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Chest injury after either a penetrating or blunt trauma is a common presentation to the emergency department, but an unrecognized complication of traumatic hemothorax (HTX) is potentially life-threatening.6 Chest injuries occur in approximately 60% of trauma patients, with HTX or hemopneumothorax occurring in almost a third of these patients.2

The pleural layer in the chest is a serous membrane that lines the thoracic wall and lungs and can be divided into two types. The parietal layer is attached to the chest wall, diaphragm, and mediastinum. The visceral layer is an extension of the parietal layer that has been reflected back to cover the lungs. These two layers are very close together with a small amount of parietal fluid in the pleural space that separates them. Hemothorax is the presence of blood in the pleural space.

The source of blood may be trauma to the chest wall, lung parenchyma, heart, or great vessels, infection/inflammation, malignancy, coagulopathy, or congenital arteriovenous malformations.3

Blunt and penetrating trauma to the chest can result in HTX/pneumothoraces, the initial management of which includes evacuation with a tube thoracostomy (TT).5 HTX should be suspected based on mechanism of injury, physiologic parameters, and physical exam findings.2 Confirmation can be obtained with ultrasound, a chest X-ray (CXR), or chest computed tomography (CT).4

Massive hemothorax results from the rapid accumulation of more than 1500 mL of blood or one-third or more of the patient’s blood volume in the chest cavity.1 A massive hemothorax is suggested when shock is associated with the absence of breath sounds or dullness to percussion on one side of the chest.1


Massive hemothorax is initially managed by the simultaneous restoration of blood volume and decompression of the chest cavity. Thoracostomy tube placement is required to decompress the lung by draining the blood from the pleural space. The following steps are taken from the Advanced Trauma Life Support (ATLS) manual:

STEP 1. Determine the insertion site, usually at the nipple level (fifth intercostal space), just anterior to the midaxillary line on the affected side. A second chest tube may be used for a hemothorax.

STEP 2. Surgically prepare and drape the chest at the predetermined site of the tube insertion.

STEP 3. Locally anesthetize the skin and rib periosteum.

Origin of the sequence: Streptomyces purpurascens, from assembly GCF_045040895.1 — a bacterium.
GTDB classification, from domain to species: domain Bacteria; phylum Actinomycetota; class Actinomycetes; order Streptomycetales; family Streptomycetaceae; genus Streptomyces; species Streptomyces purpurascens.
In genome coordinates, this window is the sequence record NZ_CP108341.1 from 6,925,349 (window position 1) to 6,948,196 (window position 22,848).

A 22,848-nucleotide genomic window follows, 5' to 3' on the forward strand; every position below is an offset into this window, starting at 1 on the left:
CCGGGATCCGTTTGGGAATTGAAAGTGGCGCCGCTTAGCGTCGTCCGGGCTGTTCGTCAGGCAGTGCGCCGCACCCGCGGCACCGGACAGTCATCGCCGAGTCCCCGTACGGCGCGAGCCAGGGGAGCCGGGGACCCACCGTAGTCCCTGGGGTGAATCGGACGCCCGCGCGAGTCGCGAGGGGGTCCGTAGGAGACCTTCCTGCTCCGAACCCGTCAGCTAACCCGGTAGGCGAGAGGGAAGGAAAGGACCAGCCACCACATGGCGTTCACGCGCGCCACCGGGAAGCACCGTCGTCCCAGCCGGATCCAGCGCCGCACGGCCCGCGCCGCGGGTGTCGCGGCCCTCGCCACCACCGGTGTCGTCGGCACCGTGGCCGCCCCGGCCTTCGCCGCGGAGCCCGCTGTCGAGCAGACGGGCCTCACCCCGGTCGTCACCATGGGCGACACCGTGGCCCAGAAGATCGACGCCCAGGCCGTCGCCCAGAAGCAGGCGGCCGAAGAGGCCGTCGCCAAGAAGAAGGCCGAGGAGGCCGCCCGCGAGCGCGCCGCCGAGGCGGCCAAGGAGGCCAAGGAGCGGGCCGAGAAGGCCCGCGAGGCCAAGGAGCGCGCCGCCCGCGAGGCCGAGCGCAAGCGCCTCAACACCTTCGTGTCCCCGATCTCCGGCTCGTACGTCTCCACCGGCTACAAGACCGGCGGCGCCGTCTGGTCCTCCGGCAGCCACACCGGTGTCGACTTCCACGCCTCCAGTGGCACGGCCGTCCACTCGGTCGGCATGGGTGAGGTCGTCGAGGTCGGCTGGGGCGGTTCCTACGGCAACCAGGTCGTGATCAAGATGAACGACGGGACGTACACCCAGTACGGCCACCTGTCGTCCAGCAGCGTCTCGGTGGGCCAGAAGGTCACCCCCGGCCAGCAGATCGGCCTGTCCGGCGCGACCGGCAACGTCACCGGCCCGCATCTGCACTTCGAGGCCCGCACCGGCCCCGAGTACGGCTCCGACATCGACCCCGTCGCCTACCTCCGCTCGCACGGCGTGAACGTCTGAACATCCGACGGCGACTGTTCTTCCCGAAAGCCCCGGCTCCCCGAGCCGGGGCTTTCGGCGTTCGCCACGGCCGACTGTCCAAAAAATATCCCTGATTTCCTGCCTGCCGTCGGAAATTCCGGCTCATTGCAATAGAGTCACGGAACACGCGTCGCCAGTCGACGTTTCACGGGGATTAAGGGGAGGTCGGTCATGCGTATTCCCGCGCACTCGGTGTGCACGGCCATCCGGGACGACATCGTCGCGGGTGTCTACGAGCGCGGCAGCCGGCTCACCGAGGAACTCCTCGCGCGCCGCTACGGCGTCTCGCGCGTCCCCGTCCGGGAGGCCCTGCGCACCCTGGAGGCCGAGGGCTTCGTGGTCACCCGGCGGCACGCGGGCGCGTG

STEP 4. Make a 2- to 3-cm transverse (horizontal) incision at the predetermined site and bluntly dissect through the subcutaneous tissues, just over the top of the rib.

STEP 5. Puncture the parietal pleura with the tip of a clamp and put a gloved finger into the incision to avoid injury to other organs and to clear any adhesions, clots, and so on. Once the tube is in the proper place, remove the clamp from the tube.

STEP 6. Clamp the proximal end of the thoracostomy tube and advance it into the pleural space to the desired length. The tube should be directed posteriorly along the inside of the chest wall.

STEP 7. Look for “fogging” of the chest tube with expiration or listen for air movement.

STEP 8. Connect the end of the thoracostomy tube to an underwater-seal apparatus.

STEP 9. Suture the tube in place.

STEP 10. Apply an occlusive dressing and tape the tube to the chest.

STEP 11. Obtain a chest x-ray film.

STEP 12. Obtain arterial blood gas values and/or institute pulse oximetry monitoring as necessary.


  1. American College of Trauma Surgeons. ATLS Manual. 9th. 2013.
  2. Broderick SR. Hemothorax. Thoracic surgery clinics of NA. 2013;23:89-96. DOI: 10.1016/j.thorsurg.2012.10.003.
  3. Li PS, Tsai CL, Hu SY, Lin TC, Chang YT. Spontaneous hemothorax caused by ruptured multiple mycotic aortic aneurysms; a case report and literature. Journal of Cardiothoracic Surgery. 2017;12:1-4.
  4. Mowery NT, Gunter OL, Collier BR, et al. Practice management guidelines for management of hemothorax and occult pneumothorax. Journal of Trauma—Injury, Infection and Critical Care. 2011;70:510-518.
  5. Scott MF, Khodaverdian JL, Ney AL, Nygaard RM. Predictors of retained hemothorax after trauma and impact on patient outcomes. European Journal of Trauma and Emergency Surgery. 2017;43:179-184.
  6. Yap D, Ng M, Chaudhury M Mbakada N. Longest delayed hemothorax reported after blunt injury. American Journal of Emergency Medicine. 2018;36:171-173.
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